From 2000 to 2002, the Johns Hopkins University School of Medicine's Center for Civilian Biodefense Strategies, Baltimore, worked to educate and promote communications among medical and public health professionals and policy-makers about bioterrorism, emerging infections and emergency preparedness.
The dual threats of new or emerging infections and bioterrorism present urgent and complex challenges to the nation's public health system. Yet these threats have arisen as the capabilities of the public health infrastructure to monitor and respond to infectious disease outbreaks are eroding. In 1998, the Institute of Medicine (IOM) reported that the public health system in the United States is "in disarray."
During the grant period, the center:
- Held a series of eight dinner lectures for medical and public health professionals.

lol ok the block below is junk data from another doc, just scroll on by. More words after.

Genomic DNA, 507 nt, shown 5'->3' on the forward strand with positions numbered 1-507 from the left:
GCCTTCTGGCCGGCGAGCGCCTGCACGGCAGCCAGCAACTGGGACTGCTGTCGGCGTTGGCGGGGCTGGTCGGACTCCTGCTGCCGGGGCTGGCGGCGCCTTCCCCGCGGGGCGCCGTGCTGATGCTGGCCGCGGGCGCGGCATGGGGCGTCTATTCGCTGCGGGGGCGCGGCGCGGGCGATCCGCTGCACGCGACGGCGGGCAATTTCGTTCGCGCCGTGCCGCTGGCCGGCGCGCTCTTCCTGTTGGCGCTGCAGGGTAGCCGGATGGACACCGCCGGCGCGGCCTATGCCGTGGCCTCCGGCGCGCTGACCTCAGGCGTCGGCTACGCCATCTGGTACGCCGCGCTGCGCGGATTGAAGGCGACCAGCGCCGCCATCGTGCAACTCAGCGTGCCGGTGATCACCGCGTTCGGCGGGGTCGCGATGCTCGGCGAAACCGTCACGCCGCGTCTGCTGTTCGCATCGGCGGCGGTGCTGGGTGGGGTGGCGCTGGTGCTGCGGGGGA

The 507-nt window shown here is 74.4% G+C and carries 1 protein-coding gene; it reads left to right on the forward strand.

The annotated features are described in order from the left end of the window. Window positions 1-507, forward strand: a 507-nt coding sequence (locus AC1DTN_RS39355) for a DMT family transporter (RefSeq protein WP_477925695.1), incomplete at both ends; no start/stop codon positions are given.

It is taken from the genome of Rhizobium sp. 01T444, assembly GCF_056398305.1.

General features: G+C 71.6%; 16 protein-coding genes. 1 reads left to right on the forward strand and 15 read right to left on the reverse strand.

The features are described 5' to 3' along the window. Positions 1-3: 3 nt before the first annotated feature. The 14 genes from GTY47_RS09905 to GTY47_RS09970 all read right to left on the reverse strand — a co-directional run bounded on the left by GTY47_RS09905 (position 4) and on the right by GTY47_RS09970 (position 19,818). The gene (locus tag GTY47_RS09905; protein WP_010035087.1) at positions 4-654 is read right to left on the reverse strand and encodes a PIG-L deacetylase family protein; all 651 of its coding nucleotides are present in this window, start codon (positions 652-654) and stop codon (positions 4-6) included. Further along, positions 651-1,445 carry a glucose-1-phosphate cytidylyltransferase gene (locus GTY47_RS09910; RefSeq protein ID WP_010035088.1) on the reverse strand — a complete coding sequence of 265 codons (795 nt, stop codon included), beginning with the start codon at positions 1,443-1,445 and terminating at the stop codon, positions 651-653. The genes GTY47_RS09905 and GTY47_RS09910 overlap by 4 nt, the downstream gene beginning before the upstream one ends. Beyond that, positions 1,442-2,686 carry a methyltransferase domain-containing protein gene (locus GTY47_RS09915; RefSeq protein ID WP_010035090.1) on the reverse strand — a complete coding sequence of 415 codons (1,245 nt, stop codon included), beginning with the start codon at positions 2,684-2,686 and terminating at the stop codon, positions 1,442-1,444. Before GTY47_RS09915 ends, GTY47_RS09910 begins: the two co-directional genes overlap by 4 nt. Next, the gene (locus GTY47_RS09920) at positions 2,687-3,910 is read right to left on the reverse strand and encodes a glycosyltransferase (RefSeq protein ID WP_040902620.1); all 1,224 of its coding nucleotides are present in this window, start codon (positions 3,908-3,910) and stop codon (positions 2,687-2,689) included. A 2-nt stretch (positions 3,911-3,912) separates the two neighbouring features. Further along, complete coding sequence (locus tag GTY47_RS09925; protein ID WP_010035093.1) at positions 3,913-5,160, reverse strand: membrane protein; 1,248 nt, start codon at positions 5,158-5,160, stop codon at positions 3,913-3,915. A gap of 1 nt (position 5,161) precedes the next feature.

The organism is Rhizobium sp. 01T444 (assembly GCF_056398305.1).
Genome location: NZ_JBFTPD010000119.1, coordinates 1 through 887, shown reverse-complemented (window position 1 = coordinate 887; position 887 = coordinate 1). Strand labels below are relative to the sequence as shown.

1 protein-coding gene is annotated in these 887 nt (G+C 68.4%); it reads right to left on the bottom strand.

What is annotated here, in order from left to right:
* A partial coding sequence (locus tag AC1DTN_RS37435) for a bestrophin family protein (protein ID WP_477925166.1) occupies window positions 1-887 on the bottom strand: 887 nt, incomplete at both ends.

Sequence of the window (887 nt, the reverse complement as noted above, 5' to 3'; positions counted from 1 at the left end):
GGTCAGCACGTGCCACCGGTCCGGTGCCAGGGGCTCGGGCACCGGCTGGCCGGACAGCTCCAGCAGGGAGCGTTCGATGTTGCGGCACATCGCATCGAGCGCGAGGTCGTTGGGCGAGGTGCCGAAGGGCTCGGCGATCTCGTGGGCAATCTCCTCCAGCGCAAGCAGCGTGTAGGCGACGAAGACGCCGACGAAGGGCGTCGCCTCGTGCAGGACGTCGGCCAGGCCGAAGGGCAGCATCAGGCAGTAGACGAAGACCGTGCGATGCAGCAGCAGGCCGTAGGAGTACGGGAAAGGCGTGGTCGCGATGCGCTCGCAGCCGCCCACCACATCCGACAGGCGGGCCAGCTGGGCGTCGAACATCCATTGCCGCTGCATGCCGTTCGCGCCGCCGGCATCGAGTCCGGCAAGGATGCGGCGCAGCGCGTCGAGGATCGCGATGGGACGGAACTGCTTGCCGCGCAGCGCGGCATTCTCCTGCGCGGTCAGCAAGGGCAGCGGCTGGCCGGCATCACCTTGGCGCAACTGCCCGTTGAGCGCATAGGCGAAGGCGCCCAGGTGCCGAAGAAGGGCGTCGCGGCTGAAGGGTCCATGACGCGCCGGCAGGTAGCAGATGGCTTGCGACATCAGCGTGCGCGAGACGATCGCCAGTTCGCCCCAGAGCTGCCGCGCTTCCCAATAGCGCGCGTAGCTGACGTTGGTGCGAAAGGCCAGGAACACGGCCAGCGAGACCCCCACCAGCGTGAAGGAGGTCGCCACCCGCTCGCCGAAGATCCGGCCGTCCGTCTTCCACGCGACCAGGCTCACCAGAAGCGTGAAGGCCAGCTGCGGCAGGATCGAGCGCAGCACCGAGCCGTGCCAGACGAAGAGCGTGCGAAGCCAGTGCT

- Gave expert testimony to various congressional committees and subcommittees.
- Briefed members of Congress.
- Maintained and enhanced its Web site, which provided practical information about bioterrorist threats and emergency preparedness. The Web site is now inactive; see After the Grant for information on the new Web site.
- Disseminated its free newsletter, the Biodefense Quarterly.
From September 2000 to August 2002, the Robert Wood Johnson Foundation (RWJF) provided $299,863 to the center.